Writing New Controls

Writing new controls is often desired by advanced programmers, because they want to reuse the code that they write for dealing with complex presentation and user interactions.

In general, there are two ways of writing new controls: composition of existing controls and extending existing controls. They all require that the new control inherit from TControl or its child classes.

Composition of Existing Controls

Composition is the easiest way of creating new controls. It mainly involves instantiating existing controls, configuring them and making them the constituent components. The properties of the constituent components are exposed through subproperties.

One can compose a new control in two ways. One is to extend TCompositeControl and override the TControl::createChildControls() method. The other is to extend TTemplateControl (or its child classes) and write a control template. The latter is easier to use and can organize the layout constituent components more intuitively, while the former is more efficient because it does not require parsing of the template.

As an example, we show how to create a labeled textbox called LabeledTextBox using the above two approaches. A labeled textbox displays a label besides a textbox. We want reuse the PRADO provided TLabel and TTextBox to accomplish this task.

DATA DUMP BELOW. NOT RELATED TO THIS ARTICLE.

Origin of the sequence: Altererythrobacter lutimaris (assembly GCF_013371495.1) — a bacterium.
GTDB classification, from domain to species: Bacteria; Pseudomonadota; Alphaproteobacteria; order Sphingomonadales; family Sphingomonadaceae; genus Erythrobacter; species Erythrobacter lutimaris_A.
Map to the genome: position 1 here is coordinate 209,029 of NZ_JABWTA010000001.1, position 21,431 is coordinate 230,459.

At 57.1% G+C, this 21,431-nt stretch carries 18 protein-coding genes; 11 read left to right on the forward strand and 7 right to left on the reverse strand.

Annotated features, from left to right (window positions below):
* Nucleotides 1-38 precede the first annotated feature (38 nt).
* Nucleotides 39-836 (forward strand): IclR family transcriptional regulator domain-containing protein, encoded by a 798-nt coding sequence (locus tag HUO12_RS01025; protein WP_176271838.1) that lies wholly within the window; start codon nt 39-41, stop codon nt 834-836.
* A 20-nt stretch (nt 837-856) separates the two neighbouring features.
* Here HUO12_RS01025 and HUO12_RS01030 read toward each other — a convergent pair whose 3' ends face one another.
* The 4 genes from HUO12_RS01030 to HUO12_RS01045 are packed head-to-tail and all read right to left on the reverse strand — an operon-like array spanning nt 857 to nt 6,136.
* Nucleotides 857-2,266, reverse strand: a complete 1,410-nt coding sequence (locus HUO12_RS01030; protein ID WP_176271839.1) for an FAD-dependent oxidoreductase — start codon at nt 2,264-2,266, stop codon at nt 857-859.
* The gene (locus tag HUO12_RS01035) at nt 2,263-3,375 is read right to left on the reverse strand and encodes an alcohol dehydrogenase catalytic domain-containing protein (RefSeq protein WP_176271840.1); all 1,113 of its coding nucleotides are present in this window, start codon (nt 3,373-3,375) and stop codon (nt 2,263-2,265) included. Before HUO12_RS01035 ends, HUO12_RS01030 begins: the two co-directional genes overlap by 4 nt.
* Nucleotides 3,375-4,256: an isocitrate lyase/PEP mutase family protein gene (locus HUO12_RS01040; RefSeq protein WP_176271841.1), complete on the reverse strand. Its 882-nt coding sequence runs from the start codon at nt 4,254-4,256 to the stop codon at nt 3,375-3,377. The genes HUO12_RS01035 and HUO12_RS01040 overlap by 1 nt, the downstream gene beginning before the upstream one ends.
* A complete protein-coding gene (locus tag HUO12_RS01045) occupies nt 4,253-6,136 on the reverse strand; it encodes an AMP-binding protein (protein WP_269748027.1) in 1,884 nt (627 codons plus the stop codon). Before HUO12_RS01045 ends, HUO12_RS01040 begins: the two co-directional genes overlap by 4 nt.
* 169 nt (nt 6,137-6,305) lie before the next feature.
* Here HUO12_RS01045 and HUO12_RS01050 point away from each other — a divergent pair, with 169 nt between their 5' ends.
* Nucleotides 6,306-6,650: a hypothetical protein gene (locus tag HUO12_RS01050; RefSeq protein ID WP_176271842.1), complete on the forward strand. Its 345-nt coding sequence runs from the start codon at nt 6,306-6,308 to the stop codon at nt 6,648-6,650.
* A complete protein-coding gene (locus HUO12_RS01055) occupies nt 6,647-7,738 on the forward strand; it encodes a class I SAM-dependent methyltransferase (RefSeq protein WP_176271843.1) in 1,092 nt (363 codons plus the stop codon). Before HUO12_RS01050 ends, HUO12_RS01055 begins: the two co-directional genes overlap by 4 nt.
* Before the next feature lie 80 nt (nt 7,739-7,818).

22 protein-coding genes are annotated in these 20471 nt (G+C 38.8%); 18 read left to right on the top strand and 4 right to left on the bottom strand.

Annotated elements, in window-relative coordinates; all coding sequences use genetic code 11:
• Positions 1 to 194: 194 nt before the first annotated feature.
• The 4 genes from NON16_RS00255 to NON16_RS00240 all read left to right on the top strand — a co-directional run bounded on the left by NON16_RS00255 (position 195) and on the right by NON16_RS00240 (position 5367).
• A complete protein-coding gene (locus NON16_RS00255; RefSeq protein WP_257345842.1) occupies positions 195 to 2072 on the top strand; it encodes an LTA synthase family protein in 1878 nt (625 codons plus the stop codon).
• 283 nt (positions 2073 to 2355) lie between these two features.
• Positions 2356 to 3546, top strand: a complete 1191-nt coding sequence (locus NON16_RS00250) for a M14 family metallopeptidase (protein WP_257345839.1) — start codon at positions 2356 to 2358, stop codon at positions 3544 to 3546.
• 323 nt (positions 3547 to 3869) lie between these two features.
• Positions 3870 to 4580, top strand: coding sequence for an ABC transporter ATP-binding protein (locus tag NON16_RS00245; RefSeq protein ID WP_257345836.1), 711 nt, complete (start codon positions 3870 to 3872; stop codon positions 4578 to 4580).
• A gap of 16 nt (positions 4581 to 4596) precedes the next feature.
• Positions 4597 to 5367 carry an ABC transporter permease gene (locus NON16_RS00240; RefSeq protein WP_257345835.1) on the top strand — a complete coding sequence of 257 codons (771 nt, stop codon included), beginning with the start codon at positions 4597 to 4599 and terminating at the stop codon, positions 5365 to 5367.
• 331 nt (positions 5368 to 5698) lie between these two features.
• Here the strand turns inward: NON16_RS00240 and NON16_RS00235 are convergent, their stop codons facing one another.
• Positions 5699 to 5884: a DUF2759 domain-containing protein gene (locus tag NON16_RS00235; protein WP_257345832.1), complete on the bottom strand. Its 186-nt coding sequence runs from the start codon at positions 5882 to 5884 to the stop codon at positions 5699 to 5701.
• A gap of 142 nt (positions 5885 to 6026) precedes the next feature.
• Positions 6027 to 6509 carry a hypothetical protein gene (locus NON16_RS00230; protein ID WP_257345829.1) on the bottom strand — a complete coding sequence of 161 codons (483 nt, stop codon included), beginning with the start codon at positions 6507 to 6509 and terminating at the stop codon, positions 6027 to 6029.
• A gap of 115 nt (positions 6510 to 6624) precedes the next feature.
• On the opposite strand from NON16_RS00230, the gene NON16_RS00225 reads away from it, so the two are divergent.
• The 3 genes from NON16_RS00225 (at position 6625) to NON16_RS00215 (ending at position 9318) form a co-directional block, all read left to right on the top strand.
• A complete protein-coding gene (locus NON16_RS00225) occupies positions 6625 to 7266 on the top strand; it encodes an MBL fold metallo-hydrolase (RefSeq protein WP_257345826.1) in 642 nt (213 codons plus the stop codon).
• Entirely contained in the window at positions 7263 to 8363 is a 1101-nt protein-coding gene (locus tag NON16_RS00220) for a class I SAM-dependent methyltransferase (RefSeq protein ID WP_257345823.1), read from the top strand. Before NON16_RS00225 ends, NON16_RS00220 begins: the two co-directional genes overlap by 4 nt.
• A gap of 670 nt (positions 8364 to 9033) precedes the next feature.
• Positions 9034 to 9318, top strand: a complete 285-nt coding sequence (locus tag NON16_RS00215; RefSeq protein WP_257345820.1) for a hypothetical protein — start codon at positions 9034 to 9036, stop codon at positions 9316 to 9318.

Composition by Writing Templates

We need two files: a control class file named LabeledTextBox.php and a control template file named LabeledTextBox.tpl. Both must reside under the same directory.

Like creating a PRADO page, we can easily write down the content in the control template file.

<com:TLabel ID="Label" ForControl="TextBox" />
<com:TTextBox ID="TextBox" />

The above template specifies a TLabel control named Label and a TTextBox control named TextBox. We would to expose these two controls. This can be done by defining a property for each control in the LabeledTextBox class file. For example, we can define a Label property as follows,

class LabeledTextBox extends TTemplateControl {
    public function getLabel() {
        return $this->getRegisteredObject('Label');

In the above, the method call to ensureChildControls() ensures that both the label and the textbox controls are created (from template) when the Label property is accessed. The TextBox property can be implemented similarly.